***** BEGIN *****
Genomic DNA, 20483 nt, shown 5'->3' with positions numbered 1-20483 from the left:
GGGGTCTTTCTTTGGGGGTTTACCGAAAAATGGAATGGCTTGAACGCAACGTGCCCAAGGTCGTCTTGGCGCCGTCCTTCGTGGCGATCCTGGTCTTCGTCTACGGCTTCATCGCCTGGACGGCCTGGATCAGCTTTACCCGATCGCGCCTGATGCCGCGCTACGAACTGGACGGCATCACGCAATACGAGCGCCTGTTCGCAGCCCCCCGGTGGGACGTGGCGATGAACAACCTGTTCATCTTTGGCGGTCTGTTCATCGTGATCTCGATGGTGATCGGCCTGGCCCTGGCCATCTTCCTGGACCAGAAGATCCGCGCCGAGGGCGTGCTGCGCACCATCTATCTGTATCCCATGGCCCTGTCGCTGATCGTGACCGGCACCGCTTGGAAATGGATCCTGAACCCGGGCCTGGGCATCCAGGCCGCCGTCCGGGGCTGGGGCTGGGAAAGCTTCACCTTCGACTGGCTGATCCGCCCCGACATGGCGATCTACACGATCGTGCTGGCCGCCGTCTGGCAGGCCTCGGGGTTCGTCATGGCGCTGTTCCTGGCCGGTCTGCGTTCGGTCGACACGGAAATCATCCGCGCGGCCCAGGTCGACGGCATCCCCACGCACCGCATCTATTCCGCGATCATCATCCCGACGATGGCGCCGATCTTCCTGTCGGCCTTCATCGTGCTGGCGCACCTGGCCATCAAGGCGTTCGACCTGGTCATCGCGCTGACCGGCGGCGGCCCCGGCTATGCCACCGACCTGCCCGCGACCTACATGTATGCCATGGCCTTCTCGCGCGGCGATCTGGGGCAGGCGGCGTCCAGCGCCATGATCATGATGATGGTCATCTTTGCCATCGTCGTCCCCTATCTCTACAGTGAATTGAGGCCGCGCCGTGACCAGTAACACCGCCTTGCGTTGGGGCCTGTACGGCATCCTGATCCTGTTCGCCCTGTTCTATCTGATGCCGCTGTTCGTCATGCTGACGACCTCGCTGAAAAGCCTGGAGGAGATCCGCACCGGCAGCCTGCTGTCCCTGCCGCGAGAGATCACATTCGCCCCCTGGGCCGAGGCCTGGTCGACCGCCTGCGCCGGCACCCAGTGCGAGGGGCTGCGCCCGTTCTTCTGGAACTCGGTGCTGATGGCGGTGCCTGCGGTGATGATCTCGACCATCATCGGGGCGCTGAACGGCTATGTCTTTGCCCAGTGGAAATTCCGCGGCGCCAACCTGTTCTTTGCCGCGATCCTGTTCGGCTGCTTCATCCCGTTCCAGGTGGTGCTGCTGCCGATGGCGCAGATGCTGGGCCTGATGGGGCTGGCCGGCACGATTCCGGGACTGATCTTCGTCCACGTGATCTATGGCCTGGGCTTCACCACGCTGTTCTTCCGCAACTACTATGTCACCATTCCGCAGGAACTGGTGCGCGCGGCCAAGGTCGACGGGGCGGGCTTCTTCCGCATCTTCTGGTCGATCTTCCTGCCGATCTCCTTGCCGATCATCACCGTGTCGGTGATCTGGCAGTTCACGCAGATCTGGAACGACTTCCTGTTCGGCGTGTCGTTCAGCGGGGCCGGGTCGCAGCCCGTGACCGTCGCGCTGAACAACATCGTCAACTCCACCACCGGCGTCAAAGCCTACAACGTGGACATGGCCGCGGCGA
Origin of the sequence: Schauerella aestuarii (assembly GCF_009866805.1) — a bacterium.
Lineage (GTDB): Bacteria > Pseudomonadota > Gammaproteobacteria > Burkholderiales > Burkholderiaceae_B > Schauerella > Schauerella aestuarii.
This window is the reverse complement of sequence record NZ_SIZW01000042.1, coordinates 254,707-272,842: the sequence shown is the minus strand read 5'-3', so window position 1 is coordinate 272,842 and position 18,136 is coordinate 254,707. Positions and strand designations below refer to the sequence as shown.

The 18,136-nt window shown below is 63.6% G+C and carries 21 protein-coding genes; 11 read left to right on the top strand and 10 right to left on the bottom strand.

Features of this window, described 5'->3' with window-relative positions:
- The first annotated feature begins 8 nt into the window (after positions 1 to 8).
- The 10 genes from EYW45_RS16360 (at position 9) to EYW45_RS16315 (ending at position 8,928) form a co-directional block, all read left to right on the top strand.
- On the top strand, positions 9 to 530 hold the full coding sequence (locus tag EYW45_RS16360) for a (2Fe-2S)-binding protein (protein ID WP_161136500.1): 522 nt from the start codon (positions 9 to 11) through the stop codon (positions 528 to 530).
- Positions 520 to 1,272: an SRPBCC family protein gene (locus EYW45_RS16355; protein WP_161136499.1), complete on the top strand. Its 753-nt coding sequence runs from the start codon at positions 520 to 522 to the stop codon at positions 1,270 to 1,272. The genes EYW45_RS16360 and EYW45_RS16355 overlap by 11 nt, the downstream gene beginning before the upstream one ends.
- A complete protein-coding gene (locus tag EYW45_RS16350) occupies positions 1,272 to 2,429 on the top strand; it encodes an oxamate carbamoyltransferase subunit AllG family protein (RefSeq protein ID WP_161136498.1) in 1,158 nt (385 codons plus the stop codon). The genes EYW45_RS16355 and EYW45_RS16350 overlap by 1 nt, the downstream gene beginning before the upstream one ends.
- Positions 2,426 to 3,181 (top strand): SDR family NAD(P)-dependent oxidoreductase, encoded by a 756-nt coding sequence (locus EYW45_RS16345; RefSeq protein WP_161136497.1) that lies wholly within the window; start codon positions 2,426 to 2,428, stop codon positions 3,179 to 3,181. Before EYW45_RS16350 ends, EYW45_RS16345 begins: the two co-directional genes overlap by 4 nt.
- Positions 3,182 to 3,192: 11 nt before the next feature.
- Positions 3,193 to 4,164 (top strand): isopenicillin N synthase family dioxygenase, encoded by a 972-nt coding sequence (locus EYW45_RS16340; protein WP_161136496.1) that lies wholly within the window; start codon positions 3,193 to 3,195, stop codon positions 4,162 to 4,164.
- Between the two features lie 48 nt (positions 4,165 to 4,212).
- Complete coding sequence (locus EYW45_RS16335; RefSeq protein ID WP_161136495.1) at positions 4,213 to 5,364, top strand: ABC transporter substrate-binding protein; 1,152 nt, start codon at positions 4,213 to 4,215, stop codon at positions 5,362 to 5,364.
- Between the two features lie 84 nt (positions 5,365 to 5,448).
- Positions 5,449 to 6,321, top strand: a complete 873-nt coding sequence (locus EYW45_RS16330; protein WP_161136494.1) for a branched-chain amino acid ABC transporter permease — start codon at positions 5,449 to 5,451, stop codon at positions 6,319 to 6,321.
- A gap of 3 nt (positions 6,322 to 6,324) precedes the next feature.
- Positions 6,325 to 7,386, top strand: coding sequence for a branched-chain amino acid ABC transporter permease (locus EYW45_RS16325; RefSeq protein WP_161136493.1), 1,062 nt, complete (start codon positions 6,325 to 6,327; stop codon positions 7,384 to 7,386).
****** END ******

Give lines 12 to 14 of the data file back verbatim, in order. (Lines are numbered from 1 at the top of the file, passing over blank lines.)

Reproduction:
- A complete protein-coding gene (locus tag EYW45_RS16350) occupies positions 1,272 to 2,429 on the top strand; it encodes an oxamate carbamoyltransferase subunit AllG family protein (RefSeq protein ID WP_161136498.1) in 1,158 nt (385 codons plus the stop codon). The genes EYW45_RS16355 and EYW45_RS16350 overlap by 1 nt, the downstream gene beginning before the upstream one ends.
- Positions 2,426 to 3,181 (top strand): SDR family NAD(P)-dependent oxidoreductase, encoded by a 756-nt coding sequence (locus EYW45_RS16345; RefSeq protein WP_161136497.1) that lies wholly within the window; start codon positions 2,426 to 2,428, stop codon positions 3,179 to 3,181. Before EYW45_RS16350 ends, EYW45_RS16345 begins: the two co-directional genes overlap by 4 nt.
- Positions 3,182 to 3,192: 11 nt before the next feature.